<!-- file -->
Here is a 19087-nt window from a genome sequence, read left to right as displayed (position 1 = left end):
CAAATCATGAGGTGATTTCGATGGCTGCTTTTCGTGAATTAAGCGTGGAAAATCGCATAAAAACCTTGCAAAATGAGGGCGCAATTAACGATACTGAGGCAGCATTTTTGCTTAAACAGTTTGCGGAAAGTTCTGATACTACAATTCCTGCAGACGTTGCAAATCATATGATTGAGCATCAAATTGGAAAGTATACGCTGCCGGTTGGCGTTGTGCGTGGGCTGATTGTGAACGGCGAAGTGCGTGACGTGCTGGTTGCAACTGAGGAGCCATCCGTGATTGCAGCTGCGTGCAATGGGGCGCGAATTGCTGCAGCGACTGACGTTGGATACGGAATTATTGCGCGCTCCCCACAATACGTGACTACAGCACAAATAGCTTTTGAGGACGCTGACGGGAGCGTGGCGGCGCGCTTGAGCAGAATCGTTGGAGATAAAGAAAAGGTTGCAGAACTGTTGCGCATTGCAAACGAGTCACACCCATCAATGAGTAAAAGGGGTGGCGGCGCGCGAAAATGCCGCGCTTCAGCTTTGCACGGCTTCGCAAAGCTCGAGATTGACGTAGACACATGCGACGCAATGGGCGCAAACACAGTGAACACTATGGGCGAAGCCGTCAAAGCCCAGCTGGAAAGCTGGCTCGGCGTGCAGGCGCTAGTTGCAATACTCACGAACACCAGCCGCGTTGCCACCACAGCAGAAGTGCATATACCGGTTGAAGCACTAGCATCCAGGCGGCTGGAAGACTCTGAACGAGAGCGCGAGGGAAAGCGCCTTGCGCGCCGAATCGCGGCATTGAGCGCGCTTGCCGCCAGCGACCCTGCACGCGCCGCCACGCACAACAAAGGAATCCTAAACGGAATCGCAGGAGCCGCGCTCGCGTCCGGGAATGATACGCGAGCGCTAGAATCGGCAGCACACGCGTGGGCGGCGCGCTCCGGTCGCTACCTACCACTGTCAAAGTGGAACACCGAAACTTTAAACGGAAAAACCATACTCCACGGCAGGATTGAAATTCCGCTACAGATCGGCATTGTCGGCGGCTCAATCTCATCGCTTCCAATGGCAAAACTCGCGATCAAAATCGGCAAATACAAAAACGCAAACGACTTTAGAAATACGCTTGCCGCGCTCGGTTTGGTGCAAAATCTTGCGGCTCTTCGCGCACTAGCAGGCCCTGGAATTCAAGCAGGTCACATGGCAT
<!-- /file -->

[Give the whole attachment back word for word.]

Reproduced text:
Here is a 19087-nt window from a genome sequence, read left to right as displayed (position 1 = left end):
CAAATCATGAGGTGATTTCGATGGCTGCTTTTCGTGAATTAAGCGTGGAAAATCGCATAAAAACCTTGCAAAATGAGGGCGCAATTAACGATACTGAGGCAGCATTTTTGCTTAAACAGTTTGCGGAAAGTTCTGATACTACAATTCCTGCAGACGTTGCAAATCATATGATTGAGCATCAAATTGGAAAGTATACGCTGCCGGTTGGCGTTGTGCGTGGGCTGATTGTGAACGGCGAAGTGCGTGACGTGCTGGTTGCAACTGAGGAGCCATCCGTGATTGCAGCTGCGTGCAATGGGGCGCGAATTGCTGCAGCGACTGACGTTGGATACGGAATTATTGCGCGCTCCCCACAATACGTGACTACAGCACAAATAGCTTTTGAGGACGCTGACGGGAGCGTGGCGGCGCGCTTGAGCAGAATCGTTGGAGATAAAGAAAAGGTTGCAGAACTGTTGCGCATTGCAAACGAGTCACACCCATCAATGAGTAAAAGGGGTGGCGGCGCGCGAAAATGCCGCGCTTCAGCTTTGCACGGCTTCGCAAAGCTCGAGATTGACGTAGACACATGCGACGCAATGGGCGCAAACACAGTGAACACTATGGGCGAAGCCGTCAAAGCCCAGCTGGAAAGCTGGCTCGGCGTGCAGGCGCTAGTTGCAATACTCACGAACACCAGCCGCGTTGCCACCACAGCAGAAGTGCATATACCGGTTGAAGCACTAGCATCCAGGCGGCTGGAAGACTCTGAACGAGAGCGCGAGGGAAAGCGCCTTGCGCGCCGAATCGCGGCATTGAGCGCGCTTGCCGCCAGCGACCCTGCACGCGCCGCCACGCACAACAAAGGAATCCTAAACGGAATCGCAGGAGCCGCGCTCGCGTCCGGGAATGATACGCGAGCGCTAGAATCGGCAGCACACGCGTGGGCGGCGCGCTCCGGTCGCTACCTACCACTGTCAAAGTGGAACACCGAAACTTTAAACGGAAAAACCATACTCCACGGCAGGATTGAAATTCCGCTACAGATCGGCATTGTCGGCGGCTCAATCTCATCGCTTCCAATGGCAAAACTCGCGATCAAAATCGGCAAATACAAAAACGCAAACGACTTTAGAAATACGCTTGCCGCGCTCGGTTTGGTGCAAAATCTTGCGGCTCTTCGCGCACTAGCAGGCCCTGGAATTCAAGCAGGTCACATGGCAT